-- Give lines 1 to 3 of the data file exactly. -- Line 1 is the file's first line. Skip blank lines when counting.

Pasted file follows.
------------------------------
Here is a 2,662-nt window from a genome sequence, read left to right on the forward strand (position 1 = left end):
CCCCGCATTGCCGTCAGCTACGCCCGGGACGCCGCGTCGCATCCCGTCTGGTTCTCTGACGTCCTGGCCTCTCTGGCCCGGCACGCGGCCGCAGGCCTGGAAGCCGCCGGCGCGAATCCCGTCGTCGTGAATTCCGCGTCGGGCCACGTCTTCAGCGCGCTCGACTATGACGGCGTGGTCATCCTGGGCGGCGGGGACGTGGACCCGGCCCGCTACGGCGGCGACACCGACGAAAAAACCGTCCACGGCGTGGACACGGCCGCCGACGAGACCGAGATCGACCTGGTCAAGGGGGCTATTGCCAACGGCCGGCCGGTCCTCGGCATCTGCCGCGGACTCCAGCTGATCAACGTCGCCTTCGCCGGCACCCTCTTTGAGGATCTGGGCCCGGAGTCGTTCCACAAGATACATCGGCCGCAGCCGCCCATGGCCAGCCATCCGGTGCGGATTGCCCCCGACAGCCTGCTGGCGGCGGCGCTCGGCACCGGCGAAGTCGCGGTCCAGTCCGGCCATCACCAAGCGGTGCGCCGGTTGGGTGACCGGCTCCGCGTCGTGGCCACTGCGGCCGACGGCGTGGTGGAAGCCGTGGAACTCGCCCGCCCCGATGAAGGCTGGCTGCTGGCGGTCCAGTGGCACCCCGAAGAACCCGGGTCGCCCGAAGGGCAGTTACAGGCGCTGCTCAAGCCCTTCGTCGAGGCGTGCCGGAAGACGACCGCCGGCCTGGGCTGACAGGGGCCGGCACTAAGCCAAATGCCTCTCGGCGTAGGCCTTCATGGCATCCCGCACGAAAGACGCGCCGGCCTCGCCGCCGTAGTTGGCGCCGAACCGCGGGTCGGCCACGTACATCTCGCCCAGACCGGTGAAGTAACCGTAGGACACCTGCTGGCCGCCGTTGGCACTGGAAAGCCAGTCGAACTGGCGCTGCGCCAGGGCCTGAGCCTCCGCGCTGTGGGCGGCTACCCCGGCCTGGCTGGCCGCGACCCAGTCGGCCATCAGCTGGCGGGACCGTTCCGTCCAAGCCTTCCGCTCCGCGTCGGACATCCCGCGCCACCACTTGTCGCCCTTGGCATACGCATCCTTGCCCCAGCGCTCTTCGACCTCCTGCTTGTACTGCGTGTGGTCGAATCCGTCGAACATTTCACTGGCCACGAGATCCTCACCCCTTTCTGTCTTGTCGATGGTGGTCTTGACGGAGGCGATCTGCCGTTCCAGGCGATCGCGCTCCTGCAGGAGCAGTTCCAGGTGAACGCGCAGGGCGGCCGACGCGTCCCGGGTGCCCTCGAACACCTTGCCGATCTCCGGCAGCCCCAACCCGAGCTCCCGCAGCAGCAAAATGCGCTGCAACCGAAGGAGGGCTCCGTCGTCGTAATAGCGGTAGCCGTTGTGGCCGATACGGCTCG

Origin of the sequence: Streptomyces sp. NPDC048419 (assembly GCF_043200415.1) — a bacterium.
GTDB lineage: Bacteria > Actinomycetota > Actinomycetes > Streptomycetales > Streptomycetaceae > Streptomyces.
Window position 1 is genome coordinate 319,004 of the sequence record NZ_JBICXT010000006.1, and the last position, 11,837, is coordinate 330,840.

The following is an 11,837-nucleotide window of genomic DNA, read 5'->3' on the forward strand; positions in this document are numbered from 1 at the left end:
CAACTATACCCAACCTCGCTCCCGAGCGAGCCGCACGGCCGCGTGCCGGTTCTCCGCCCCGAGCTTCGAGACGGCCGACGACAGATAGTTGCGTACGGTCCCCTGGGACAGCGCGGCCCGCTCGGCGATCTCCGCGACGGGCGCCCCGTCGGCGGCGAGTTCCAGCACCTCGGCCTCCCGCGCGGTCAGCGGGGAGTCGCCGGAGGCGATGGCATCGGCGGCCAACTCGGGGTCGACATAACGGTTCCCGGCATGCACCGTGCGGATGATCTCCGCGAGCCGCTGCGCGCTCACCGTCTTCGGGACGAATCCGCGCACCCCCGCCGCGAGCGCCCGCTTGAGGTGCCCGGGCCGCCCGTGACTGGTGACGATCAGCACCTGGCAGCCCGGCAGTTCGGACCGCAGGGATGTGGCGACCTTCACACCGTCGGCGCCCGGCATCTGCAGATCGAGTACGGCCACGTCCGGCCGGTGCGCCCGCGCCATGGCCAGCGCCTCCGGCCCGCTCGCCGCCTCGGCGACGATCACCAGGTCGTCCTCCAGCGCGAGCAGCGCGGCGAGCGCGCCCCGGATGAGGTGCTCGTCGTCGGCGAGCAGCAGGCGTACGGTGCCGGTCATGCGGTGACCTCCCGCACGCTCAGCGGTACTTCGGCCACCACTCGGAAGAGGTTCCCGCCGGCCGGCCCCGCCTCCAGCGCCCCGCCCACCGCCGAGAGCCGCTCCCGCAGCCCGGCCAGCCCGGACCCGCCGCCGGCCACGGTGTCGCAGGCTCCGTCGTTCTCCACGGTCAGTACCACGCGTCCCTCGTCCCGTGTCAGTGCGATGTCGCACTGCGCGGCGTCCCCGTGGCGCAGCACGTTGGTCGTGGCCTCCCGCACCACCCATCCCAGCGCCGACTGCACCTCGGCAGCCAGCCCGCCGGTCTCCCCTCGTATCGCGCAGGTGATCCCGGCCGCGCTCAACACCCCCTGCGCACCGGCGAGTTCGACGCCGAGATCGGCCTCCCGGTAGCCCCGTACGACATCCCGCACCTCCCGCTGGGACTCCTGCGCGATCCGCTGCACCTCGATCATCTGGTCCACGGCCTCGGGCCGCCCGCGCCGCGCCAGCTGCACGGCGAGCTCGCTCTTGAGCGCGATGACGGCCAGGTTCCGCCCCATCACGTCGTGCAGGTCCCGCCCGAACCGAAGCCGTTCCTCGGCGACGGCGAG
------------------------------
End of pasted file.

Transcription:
Here is a 2,662-nt window from a genome sequence, read left to right on the forward strand (position 1 = left end):
CCCCGCATTGCCGTCAGCTACGCCCGGGACGCCGCGTCGCATCCCGTCTGGTTCTCTGACGTCCTGGCCTCTCTGGCCCGGCACGCGGCCGCAGGCCTGGAAGCCGCCGGCGCGAATCCCGTCGTCGTGAATTCCGCGTCGGGCCACGTCTTCAGCGCGCTCGACTATGACGGCGTGGTCATCCTGGGCGGCGGGGACGTGGACCCGGCCCGCTACGGCGGCGACACCGACGAAAAAACCGTCCACGGCGTGGACACGGCCGCCGACGAGACCGAGATCGACCTGGTCAAGGGGGCTATTGCCAACGGCCGGCCGGTCCTCGGCATCTGCCGCGGACTCCAGCTGATCAACGTCGCCTTCGCCGGCACCCTCTTTGAGGATCTGGGCCCGGAGTCGTTCCACAAGATACATCGGCCGCAGCCGCCCATGGCCAGCCATCCGGTGCGGATTGCCCCCGACAGCCTGCTGGCGGCGGCGCTCGGCACCGGCGAAGTCGCGGTCCAGTCCGGCCATCACCAAGCGGTGCGCCGGTTGGGTGACCGGCTCCGCGTCGTGGCCACTGCGGCCGACGGCGTGGTGGAAGCCGTGGAACTCGCCCGCCCCGATGAAGGCTGGCTGCTGGCGGTCCAGTGGCACCCCGAAGAACCCGGGTCGCCCGAAGGGCAGTTACAGGCGCTGCTCAAGCCCTTCGTCGAGGCGTGCCGGAAGACGACCGCCGGCCTGGGCTGACAGGGGCCGGCACTAAGCCAAATGCCTCTCGGCGTAGGCCTTCATGGCATCCCGCACGAAAGACGCGCCGGCCTCGCCGCCGTAGTTGGCGCCGAACCGCGGGTCGGCCACGTACATCTCGCCCAGACCGGTGAAGTAACCGTAGGACACCTGCTGGCCGCCGTTGGCACTGGAAAGCCAGTCGAACTGGCGCTGCGCCAGGGCCTGAGCCTCCGCGCTGTGGGCGGCTACCCCGGCCTGGCTGGCCGCGACCCAGTCGGCCATCAGCTGGCGGGACCGTTCCGTCCAAGCCTTCCGCTCCGCGTCGGACATCCCGCGCCACCACTTGTCGCCCTTGGCATACGCATCCTTGCCCCAGCGCTCTTCGACCTCCTGCTTGTACTGCGTGTGGTCGAATCCGTCGAACATTTCACTGGCCACGAGATCCTCACCCCTTTCTGTCTTGTCGATGGTGGTCTTGACGGAGGCGATCTGCCGTTCCAGGCGATCGCGCTCCTGCAGGAGCAGTTCCAGGTGAACGCGCAGGGCGGCCGACGCGTCCCGGGTGCCCTCGAACACCTTGCCGATCTCCGGCAGCCCCAACCCGAGCTCCCGCAGCAGCAAAATGCGCTGCAACCGAAGGAGGGCTCCGTCGTCGTAATAGCGGTAGCCGTTGTGGCCGATACGGCTCG

Origin of the sequence: Streptomyces sp. NPDC048419 (assembly GCF_043200415.1) — a bacterium.